Here it is, folks. The Nexus One.
We’ll keep this at a minimum for now and lay down the facts about what’s new with Android 2.1 and what you need to know about the hardware.
(More on Techland: Live: Google’s Android Press Event )
What we didn’t know about v2.1 of the Android OS revolves heavily around voice implementation. Because of this there’s really no reason to lament on about the lack of a physical keyboard. You can now dictate all text fields (e-mail, Twitter, Search, etc.), but not address fields. Like Google’s Voice Search, the device will learn your speech patterns as time goes on. It appears to work well but I’ve had very limited time with it.
Android 2.1 also replaces the standard slide menu system with a grid icon and now includes 5 pages for widgets and apps rather than the traditional 3. The photo gallery has also been updated, but we’re not spending too much time with it for right now. And then there are the “live” or “interactive” wallpapers. This is enabled by the combination of the Snapdragon processor and 2.1 for better 3D processing. Corporate e-mail and contacts are supported but not calendar because it’s linked to your primary Gmail account.
(More on Techland: Nitty Gritty on the Nexus One)
On the hardware front, the Nexus One has an aluminum unibody-like frame. The 1GHz Qualcomm Snapdragon processor is blazingly fast. The AMOLED screen should conserve battery power, but it’s too soon to say. The key factor with the Nexus One’s screen is its width. All other Android devices including the Droid have a narrow screen, which, in turn, gives users a cramped keyboard in portrait view. I would have preferred to see HTC’s Sense keyboard rather than the generic Android keyboard, though.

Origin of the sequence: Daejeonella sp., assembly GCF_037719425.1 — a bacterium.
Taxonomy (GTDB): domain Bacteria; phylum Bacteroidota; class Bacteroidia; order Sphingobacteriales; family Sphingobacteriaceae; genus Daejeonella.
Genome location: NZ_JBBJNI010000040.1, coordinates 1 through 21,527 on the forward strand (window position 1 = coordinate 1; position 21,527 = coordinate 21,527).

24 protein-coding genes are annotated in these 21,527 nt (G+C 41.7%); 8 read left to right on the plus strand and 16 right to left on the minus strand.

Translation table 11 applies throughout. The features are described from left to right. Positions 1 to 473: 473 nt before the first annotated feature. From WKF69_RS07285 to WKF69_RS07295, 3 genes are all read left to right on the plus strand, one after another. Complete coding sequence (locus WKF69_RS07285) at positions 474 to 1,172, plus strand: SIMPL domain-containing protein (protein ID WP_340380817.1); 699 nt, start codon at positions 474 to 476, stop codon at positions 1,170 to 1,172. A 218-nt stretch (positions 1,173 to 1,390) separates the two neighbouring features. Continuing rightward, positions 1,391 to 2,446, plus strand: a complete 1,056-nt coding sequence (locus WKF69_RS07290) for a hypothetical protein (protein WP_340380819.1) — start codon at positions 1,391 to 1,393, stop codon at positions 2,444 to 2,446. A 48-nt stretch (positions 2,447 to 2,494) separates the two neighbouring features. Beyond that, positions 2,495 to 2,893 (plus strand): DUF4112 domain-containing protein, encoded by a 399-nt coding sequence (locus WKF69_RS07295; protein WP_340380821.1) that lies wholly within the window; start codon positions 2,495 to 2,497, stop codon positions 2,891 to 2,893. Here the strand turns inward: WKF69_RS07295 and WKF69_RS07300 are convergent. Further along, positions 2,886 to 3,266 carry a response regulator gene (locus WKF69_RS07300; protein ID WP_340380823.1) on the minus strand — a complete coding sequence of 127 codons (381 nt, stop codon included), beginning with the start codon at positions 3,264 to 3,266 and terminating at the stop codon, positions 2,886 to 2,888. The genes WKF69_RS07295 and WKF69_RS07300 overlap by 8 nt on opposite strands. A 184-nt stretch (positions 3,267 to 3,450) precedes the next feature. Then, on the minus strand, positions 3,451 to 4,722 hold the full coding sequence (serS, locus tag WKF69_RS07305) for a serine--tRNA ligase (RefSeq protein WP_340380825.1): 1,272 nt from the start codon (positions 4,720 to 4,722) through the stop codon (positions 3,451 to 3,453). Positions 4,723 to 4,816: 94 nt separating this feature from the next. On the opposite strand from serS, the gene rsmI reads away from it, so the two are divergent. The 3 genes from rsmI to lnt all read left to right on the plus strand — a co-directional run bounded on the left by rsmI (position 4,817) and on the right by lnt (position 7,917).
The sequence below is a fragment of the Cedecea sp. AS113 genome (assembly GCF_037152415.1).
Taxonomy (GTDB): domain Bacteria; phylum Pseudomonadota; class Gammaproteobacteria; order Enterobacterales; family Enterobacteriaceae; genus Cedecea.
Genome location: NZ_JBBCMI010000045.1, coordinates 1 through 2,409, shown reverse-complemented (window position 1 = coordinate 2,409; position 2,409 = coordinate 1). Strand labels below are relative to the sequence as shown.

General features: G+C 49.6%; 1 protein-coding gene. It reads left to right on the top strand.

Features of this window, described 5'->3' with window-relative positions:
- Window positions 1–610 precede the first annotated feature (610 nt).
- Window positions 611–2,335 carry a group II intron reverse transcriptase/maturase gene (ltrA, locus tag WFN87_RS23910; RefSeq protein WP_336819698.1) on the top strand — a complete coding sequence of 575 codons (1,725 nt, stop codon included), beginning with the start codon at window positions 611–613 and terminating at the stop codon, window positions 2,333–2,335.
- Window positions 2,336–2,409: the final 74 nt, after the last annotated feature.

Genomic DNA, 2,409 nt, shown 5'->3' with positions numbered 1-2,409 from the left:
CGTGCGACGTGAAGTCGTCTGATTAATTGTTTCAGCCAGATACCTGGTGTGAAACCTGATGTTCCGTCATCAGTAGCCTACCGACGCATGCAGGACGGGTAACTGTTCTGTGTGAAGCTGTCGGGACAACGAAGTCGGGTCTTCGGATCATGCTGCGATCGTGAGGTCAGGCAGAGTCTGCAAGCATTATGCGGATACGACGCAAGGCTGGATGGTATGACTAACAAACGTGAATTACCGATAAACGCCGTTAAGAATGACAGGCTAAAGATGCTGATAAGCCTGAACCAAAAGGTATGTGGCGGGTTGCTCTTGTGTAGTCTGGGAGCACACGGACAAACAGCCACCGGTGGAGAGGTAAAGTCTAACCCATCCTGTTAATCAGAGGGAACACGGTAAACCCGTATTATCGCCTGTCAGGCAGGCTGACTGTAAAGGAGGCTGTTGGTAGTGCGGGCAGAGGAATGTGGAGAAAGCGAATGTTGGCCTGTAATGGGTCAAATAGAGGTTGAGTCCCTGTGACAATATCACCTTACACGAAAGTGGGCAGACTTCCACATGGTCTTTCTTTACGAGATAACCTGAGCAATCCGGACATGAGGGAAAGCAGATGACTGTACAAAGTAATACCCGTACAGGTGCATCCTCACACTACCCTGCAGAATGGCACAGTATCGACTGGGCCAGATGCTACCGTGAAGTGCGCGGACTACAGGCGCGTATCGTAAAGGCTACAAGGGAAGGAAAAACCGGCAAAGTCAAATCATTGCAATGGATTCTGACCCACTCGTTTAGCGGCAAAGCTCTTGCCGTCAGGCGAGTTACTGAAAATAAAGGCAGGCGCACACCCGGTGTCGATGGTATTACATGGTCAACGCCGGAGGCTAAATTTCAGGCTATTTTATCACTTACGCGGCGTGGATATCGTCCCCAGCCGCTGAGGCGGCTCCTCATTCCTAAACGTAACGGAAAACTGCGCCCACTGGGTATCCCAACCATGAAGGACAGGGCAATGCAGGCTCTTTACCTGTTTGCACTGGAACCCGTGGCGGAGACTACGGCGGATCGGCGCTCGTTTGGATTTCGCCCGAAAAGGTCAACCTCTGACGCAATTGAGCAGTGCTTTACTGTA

Many of you have asked over the last few weeks which Android device to go with: Nexus One or Droid. Well, from a software standpoint, the Droid will get its 2.1 update in a matter of days so that point is moot. As far as hardware goes, the Nexus One lacks a physical keyboard and comes with a larger screen. The camera also seems to work much better right out of the gate. It boils down to hardware preference – do you need a physical keyboard? Does carrier matter to you? The Nexus One will work on AT&T because it’s an unlocked GSM device, but it doesn’t work with AT&T’s 3G frequency, so it’ll run on EDGE. Google/HTC will push out a CDMA variant in the spring with Verizon. There’s a reason why Verizon has been pushing the Droid and Droid Eris as a buy-one-get-one-free deal the last few months. The Nexus One will eat Motorola’s cake unless Moto manages to push out an even better device before the spring.
We’ll have a full review of the device in the next week, but feel free to drop questions in comments and we’ll be sure to answer them as best we can.